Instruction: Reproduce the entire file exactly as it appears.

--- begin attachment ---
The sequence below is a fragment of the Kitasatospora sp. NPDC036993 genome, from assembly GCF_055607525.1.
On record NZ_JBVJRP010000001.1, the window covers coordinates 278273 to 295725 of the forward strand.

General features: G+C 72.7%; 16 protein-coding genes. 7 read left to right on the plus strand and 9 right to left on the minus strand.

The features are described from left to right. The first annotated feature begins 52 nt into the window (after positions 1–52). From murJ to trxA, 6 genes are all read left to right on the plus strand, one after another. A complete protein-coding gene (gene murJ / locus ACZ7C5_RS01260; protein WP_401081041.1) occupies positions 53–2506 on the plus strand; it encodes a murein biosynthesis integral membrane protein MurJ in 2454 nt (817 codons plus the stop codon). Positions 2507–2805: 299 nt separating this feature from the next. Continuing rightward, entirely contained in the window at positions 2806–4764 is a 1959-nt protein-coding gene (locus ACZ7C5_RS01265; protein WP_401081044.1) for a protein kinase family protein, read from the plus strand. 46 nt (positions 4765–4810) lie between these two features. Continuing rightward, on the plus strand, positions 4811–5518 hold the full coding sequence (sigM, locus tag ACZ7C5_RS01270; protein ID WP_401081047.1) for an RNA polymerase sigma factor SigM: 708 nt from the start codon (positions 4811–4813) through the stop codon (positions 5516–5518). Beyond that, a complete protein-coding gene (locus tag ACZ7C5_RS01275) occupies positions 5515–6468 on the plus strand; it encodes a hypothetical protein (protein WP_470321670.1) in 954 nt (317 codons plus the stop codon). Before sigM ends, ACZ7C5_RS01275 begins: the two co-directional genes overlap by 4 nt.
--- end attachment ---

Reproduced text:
The sequence below is a fragment of the Kitasatospora sp. NPDC036993 genome, from assembly GCF_055607525.1.
On record NZ_JBVJRP010000001.1, the window covers coordinates 278273 to 295725 of the forward strand.

General features: G+C 72.7%; 16 protein-coding genes. 7 read left to right on the plus strand and 9 right to left on the minus strand.

The features are described from left to right. The first annotated feature begins 52 nt into the window (after positions 1–52). From murJ to trxA, 6 genes are all read left to right on the plus strand, one after another. A complete protein-coding gene (gene murJ / locus ACZ7C5_RS01260; protein WP_401081041.1) occupies positions 53–2506 on the plus strand; it encodes a murein biosynthesis integral membrane protein MurJ in 2454 nt (817 codons plus the stop codon). Positions 2507–2805: 299 nt separating this feature from the next. Continuing rightward, entirely contained in the window at positions 2806–4764 is a 1959-nt protein-coding gene (locus ACZ7C5_RS01265; protein WP_401081044.1) for a protein kinase family protein, read from the plus strand. 46 nt (positions 4765–4810) lie between these two features. Continuing rightward, on the plus strand, positions 4811–5518 hold the full coding sequence (sigM, locus tag ACZ7C5_RS01270; protein ID WP_401081047.1) for an RNA polymerase sigma factor SigM: 708 nt from the start codon (positions 4811–4813) through the stop codon (positions 5516–5518). Beyond that, a complete protein-coding gene (locus tag ACZ7C5_RS01275) occupies positions 5515–6468 on the plus strand; it encodes a hypothetical protein (protein WP_470321670.1) in 954 nt (317 codons plus the stop codon). Before sigM ends, ACZ7C5_RS01275 begins: the two co-directional genes overlap by 4 nt.